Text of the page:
This is a gorgeous, sometimes harrowing but always moving and deep story that remains with you long after the last page. Simply lovely. A triumph.

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Book Review: Kate Forsyth’s Bitter Greens

Recuperating from pretty awful surgery has given me the chance to indulge in my absolute favourite past-time: reading. I read a great deal anyhow, particularly when researching my novels and for my newspaper columns, but for sheer joy doesn’t happen often enough. One of the upsides of being unwell is that it’s given me an excuse. Over the next few days, I will try and post reviews of some of the wonderful novels I have immersed myself in, starting with Kate Forsyth’s magnificent work, Bitter Greens.

I confess I’m a long time fan of Kate Forsyth’s work ever since I read the The Witches of Eileanan and sent my first email ever to an author to express my appreciation. I know the high standards Kate sets and that which her readers have come to expect and what a marvellous storyteller she is, even so, this did not prepare me for the experience of reading Bitter Greens. Quite simply, this is an outstanding, mesmerizing book that is one of the finest works of historical fiction I have read.

Weaving the tale of the infamous French writer, Charlotte-Rose de la Force with the tale of Rapunzel, Forsyth delivers a luscious, sensual and incredibly moving tale of love, betrayal, politics, religion, female friendship, desire and gender against the backdrop of Renaissance France and the court of the Sun-King Loius XIV and the heady life of a courtesan in Sixteenth Century Venice.

Moving from Charlotte-Rose’s story to the apparently fictitious one of Rapunzel, known in this book by two different names, and yet again to another major female character (in at least Rapunzel or Margherita’s tale), the bella strega (beautiful witch) and courtesan, Selena Leonelli, the reader is admitted into three what seem at first very different female lives, cultures and times. Only, as their stories develop and unfold, the similarities far outweigh the differences. From imprisonment created by sex and gender roles, to that enforced by faith and parental rules, to the laws laid down by king and country, it becomes evident that Rapunzel’s tower is not worst kind of entrapment a women can endure. Cleverly using the tower as a metaphor for the different ties that cruelly and gently bind, as well as the redemptive power of story-telling, Forsyth has crafted a beautiful and powerful story of three strong women that lingers in the imagination long after you put it down.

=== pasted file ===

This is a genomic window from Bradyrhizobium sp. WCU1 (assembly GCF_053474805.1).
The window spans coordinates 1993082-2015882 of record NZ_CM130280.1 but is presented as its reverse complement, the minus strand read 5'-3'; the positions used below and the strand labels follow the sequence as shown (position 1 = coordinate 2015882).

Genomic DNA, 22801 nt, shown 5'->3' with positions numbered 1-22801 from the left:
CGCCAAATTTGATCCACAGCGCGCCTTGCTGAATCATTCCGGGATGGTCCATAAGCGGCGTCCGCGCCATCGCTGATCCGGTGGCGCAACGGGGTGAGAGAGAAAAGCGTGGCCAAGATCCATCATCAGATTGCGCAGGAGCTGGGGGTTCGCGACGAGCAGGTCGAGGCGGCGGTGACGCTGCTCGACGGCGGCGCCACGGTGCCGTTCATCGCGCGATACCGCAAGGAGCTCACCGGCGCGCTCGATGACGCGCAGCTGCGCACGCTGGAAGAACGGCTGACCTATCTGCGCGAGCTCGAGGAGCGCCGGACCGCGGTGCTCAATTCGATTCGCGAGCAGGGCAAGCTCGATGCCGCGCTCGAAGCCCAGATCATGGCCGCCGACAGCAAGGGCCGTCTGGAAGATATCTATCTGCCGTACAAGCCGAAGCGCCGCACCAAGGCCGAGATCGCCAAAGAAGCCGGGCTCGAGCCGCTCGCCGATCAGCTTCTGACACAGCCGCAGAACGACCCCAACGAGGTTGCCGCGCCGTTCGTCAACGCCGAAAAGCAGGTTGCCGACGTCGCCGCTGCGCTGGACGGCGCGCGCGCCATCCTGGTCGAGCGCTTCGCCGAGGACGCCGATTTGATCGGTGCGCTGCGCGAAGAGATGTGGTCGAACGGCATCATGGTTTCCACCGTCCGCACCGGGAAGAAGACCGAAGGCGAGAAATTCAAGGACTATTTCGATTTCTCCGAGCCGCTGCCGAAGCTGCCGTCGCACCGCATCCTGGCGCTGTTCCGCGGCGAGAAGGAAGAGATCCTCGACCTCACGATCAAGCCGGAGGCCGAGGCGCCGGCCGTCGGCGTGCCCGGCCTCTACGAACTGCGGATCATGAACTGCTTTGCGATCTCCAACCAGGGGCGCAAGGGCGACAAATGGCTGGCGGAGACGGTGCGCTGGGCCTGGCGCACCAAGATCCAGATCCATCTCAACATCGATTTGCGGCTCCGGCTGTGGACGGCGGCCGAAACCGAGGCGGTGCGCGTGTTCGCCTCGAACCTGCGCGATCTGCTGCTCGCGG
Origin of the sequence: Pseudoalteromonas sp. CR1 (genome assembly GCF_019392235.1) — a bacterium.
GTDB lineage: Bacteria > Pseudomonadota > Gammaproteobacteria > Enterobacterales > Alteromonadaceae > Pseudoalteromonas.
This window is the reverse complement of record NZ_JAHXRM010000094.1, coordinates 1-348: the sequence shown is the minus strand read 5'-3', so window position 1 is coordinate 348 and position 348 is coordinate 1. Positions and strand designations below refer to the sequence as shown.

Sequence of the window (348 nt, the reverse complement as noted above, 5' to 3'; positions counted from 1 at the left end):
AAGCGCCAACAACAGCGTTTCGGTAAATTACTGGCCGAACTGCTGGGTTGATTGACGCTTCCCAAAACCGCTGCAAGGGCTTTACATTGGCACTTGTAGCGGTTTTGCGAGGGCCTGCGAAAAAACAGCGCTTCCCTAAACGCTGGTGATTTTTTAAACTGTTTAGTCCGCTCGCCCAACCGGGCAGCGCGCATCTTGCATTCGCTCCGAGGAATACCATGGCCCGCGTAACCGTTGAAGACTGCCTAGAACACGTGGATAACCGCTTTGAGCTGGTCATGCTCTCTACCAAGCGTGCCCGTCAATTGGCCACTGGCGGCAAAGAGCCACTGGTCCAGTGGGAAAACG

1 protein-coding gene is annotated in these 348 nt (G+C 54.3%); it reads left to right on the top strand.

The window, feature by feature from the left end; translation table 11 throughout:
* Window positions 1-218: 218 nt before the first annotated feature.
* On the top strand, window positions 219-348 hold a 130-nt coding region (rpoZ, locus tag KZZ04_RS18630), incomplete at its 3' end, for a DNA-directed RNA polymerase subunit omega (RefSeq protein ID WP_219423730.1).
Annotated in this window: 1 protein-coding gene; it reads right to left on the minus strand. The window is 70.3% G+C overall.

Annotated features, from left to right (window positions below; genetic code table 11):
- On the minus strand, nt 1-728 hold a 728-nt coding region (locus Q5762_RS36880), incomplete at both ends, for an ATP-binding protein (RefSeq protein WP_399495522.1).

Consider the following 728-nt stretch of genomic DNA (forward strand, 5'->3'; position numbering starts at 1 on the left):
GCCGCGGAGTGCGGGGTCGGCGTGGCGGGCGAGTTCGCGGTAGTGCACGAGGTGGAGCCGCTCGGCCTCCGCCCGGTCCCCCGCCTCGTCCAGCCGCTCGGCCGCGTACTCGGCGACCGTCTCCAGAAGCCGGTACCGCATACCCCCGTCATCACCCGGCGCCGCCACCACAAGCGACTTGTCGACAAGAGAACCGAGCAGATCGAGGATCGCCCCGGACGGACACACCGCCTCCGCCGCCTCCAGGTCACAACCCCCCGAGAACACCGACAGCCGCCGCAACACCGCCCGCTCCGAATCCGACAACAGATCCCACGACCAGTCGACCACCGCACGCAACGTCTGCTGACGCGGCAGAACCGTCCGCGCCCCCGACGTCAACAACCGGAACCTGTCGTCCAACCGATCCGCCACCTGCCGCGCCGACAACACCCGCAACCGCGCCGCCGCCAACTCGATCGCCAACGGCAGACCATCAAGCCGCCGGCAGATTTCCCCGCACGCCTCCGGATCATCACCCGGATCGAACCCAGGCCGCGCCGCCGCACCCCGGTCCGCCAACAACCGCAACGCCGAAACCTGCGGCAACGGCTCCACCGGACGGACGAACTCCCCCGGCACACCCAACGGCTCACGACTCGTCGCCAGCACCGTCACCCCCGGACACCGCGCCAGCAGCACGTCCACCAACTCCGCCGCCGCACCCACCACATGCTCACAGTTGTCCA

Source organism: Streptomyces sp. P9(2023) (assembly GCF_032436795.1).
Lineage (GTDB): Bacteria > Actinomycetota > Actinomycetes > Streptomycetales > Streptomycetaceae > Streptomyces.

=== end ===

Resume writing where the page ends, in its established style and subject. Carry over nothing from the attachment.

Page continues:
Written as the creative part of a current Doctorate, it’s clear that Forsyth has done her research. Anyone who has plunged into the history of fairytales understands that it was the Brothers’ Grimm whom we have to thank and curse for many of the current and highly sanitized versions of centuries old and told folk tales that frequent contemporary culture – Grimm and Disney. Forsyth has eschewed these and returned to earlier and darker source material and in doing so, given the novel a veracity and depth that is simply breathtaking. The detail of French court life, of the nunnery, and the way she brings Venice of that time to life is deftly done, never detracting from the plot of character development. In the acknowledgments you read about the translations Forsyth commissioned and the trips she took as research for her novel. They were well worth it and as someone who has both researched and taught the history and signifance of fairytales and myths at university, I would love to read her thesis when it’s complete.

Overall, I thought this a simply amazing book that once again left me in awe of this woman’s formidable talent and grateful that she (and I!) live in times where women can write their tabulations and share them. A tour de force indeed!